Growing up in Multnomah County near things with the names Willamette, Clackamas and Skamania, I thought I was used to fun Native American-rooted names. Maine continues to surprise.
Last weekend P and I took a one night canoe trip on Umbagog Lake to a remote site on one of the lake’s many inlets. Straddling the New Hampshire/Maine border, Umbagog is pretty accessible, and therefore pretty developed, but gorgeous nonetheless.
We paddled in three miles on a still and calm water, a treat after a series of hiccups getting started (I thought you brought the water? I told you to buy coffee! Where’s my sleeping pad??!! Lesson: make lists).
After arriving and setting up camp, we paddled further into an inlet and got up close to three great herons, a bald eagle, a beaver/muskrat (jury’s out) and the ever-exotic mallard.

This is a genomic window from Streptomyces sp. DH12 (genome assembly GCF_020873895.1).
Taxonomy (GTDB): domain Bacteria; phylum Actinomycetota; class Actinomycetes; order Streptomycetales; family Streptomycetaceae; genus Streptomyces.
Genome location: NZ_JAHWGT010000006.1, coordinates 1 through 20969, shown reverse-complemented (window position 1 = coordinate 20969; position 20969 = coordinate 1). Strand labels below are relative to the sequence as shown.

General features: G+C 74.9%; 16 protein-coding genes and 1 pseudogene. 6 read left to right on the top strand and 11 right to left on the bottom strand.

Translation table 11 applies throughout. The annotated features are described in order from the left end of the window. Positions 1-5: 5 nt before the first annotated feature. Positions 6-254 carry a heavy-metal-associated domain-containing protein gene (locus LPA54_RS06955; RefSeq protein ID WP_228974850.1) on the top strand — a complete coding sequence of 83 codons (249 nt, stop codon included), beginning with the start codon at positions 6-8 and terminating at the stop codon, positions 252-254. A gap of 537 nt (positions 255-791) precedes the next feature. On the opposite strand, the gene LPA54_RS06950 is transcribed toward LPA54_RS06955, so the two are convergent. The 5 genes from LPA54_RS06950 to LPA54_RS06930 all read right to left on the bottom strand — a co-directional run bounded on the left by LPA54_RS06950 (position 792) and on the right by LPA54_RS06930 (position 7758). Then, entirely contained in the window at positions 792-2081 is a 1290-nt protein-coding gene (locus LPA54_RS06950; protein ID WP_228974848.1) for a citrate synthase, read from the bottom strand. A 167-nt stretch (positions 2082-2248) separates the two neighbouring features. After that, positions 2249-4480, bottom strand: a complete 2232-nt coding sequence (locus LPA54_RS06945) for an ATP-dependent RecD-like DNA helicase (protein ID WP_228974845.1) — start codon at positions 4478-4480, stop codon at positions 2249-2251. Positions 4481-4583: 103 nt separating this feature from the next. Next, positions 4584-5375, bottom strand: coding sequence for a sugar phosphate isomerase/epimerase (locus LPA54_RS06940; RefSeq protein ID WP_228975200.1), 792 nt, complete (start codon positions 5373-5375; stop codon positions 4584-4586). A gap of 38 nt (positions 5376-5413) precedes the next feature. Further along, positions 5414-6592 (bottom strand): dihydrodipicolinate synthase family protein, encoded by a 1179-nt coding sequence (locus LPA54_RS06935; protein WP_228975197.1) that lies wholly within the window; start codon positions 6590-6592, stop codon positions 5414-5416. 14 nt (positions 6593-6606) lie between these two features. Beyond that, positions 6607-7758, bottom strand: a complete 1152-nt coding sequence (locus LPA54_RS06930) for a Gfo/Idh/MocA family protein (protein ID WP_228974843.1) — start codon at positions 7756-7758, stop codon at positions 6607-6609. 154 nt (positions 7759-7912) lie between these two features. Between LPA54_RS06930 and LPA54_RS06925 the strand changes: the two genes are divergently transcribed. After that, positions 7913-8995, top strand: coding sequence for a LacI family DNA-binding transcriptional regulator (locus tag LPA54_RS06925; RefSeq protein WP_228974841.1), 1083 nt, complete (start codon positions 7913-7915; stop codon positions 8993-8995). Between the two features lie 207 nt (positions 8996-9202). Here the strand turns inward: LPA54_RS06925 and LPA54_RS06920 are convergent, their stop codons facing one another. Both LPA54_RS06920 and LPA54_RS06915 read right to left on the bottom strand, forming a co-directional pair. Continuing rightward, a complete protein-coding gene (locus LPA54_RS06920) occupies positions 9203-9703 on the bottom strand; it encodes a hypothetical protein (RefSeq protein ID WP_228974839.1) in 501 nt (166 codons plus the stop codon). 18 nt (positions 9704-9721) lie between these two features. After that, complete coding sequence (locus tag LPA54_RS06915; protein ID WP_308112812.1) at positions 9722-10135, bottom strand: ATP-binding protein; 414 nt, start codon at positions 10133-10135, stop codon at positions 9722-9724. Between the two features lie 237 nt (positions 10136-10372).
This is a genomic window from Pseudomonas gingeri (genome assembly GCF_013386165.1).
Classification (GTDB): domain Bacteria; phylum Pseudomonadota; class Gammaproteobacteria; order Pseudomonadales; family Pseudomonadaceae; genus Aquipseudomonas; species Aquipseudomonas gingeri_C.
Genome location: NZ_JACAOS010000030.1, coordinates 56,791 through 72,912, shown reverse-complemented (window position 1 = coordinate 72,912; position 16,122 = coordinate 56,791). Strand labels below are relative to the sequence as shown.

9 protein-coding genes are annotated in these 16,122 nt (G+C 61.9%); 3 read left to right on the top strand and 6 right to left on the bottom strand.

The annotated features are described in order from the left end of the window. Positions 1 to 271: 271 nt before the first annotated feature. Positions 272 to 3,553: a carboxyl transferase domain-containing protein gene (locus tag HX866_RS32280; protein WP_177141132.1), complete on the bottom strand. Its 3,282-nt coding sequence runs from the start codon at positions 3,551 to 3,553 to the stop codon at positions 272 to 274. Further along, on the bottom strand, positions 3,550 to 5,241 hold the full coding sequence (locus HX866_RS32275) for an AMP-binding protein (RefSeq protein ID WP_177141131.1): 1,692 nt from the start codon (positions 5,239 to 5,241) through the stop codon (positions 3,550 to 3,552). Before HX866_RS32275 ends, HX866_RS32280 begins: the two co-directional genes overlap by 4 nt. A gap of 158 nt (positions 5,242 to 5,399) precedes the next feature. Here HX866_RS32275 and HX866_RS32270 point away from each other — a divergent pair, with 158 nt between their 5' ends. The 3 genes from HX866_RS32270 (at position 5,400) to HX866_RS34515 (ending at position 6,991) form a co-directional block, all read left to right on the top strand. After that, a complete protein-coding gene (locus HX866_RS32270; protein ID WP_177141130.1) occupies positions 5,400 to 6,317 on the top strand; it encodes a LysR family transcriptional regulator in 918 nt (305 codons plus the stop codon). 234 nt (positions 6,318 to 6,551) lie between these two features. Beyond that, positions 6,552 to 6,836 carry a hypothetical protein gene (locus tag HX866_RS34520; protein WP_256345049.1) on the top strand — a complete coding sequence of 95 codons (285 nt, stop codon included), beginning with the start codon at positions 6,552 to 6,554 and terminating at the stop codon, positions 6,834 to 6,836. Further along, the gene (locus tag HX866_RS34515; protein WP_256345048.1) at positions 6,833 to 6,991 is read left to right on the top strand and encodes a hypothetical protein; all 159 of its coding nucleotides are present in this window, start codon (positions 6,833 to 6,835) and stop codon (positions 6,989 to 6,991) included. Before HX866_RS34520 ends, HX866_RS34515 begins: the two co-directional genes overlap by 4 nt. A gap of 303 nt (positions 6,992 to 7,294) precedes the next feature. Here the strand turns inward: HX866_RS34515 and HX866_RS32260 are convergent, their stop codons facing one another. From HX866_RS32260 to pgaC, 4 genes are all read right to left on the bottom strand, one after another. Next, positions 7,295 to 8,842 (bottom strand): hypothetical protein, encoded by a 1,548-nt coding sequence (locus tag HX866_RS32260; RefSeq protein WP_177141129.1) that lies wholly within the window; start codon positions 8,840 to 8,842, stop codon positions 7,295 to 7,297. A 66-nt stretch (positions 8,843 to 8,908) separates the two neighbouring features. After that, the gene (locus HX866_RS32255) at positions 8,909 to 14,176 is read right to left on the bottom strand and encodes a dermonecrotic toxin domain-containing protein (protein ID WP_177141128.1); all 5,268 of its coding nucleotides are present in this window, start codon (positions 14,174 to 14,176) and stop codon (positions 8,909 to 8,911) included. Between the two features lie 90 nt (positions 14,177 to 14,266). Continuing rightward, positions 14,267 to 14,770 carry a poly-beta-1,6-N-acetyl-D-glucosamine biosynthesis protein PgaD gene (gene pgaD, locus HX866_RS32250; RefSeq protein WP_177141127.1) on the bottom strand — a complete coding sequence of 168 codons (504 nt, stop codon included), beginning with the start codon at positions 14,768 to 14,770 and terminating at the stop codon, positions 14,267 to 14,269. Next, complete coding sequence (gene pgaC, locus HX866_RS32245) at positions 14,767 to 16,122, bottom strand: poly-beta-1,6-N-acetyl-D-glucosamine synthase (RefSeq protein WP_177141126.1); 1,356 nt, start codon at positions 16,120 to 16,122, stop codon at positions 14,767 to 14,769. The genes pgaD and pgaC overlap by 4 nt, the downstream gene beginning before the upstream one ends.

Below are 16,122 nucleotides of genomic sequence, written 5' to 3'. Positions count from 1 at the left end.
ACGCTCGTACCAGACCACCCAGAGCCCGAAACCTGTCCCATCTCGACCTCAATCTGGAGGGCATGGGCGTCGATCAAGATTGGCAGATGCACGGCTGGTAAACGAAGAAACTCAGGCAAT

Sitting by the fire cooking dinner that night, after a swim in the late summer water, I kept thinking how incredible it is to live in nature.
It’s something I’ve always inherently known about myself, but haven’t had the resources to test – that I’m really more at home outside. Don’t get me wrong, I miss the sushi, Indian, Thai, [insert ethic food here], public transit, good bars, concerts and general activity of urban life, but I wouldn’t trade what I have right now.
This summer was like running the best bed-and-breakfast ever as my friends filled our lakeside home, as P and I paddled after work or read dockside, camping with friends or exploring the ever-expanding list of oddities in our small town.
Looking towards a fall full of PhD applications and contemplating moves across the country, most likely back to a city center, this moment in time is becoming more special – or I’m just starting to recognize it for what it has always been.